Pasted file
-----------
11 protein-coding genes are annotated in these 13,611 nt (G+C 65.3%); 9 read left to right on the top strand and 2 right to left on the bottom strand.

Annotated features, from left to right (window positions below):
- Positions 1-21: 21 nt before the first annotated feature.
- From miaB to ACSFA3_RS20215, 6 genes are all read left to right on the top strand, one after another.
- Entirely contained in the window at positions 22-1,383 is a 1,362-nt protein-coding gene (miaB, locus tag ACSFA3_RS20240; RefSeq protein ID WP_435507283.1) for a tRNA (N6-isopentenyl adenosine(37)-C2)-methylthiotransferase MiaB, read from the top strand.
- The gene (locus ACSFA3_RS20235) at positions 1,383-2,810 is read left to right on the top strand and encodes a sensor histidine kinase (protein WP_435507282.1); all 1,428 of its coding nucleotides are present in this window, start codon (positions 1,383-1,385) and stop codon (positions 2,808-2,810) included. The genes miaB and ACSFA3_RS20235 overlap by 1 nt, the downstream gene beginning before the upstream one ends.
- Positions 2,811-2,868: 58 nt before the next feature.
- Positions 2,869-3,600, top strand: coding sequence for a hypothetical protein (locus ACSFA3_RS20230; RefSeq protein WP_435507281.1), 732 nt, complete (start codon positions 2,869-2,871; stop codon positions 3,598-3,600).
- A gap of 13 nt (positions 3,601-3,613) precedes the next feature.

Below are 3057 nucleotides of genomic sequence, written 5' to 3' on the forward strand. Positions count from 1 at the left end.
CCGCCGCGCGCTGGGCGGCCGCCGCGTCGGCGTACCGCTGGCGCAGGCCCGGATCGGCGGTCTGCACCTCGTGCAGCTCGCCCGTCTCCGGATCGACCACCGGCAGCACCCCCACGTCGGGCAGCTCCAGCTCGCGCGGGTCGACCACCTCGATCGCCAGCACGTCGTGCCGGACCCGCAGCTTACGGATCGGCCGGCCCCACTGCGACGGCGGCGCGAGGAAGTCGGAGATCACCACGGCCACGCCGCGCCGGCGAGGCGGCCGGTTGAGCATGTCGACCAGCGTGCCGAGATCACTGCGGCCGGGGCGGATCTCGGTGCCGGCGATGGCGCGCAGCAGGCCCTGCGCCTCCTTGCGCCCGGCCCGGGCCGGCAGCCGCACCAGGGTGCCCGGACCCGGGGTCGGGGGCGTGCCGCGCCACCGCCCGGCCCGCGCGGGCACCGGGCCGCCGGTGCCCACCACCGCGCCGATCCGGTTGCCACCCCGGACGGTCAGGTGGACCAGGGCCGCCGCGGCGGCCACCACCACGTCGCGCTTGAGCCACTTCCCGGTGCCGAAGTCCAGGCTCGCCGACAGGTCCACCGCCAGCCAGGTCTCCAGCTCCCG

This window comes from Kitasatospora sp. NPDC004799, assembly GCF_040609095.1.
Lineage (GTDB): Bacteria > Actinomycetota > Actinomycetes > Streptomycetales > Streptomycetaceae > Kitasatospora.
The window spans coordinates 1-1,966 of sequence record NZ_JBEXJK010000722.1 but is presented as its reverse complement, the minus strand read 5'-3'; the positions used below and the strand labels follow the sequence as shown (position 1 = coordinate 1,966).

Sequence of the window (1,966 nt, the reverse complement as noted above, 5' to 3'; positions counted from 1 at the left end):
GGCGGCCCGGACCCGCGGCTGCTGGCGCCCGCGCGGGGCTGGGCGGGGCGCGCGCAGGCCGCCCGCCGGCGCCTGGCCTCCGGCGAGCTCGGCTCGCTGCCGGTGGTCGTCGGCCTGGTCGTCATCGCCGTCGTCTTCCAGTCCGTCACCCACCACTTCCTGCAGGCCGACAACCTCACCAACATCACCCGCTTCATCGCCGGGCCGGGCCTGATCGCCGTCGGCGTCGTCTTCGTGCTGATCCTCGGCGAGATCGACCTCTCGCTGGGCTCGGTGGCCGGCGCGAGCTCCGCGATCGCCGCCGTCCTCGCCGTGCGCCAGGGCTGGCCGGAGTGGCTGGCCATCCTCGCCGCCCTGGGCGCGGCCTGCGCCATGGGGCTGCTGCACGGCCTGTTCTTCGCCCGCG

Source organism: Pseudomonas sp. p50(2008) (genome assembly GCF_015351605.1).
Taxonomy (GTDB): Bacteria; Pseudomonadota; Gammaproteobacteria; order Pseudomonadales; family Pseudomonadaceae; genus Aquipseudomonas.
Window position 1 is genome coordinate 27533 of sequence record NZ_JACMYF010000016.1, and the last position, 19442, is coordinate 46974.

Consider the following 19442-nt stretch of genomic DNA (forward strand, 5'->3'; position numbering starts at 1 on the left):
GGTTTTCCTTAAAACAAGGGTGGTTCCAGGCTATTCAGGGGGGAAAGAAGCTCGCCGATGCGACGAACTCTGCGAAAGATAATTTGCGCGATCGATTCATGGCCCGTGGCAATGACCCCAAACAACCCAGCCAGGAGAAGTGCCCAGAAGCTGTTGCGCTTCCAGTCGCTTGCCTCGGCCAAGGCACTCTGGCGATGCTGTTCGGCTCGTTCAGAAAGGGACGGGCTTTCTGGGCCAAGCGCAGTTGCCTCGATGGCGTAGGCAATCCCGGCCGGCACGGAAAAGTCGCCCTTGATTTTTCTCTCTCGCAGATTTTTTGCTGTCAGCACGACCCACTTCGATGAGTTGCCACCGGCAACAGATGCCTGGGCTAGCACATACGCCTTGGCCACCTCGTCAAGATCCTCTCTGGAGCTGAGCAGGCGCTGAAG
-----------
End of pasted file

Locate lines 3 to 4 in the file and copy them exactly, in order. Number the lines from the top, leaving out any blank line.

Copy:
- Positions 1-21: 21 nt before the first annotated feature.
- From miaB to ACSFA3_RS20215, 6 genes are all read left to right on the top strand, one after another.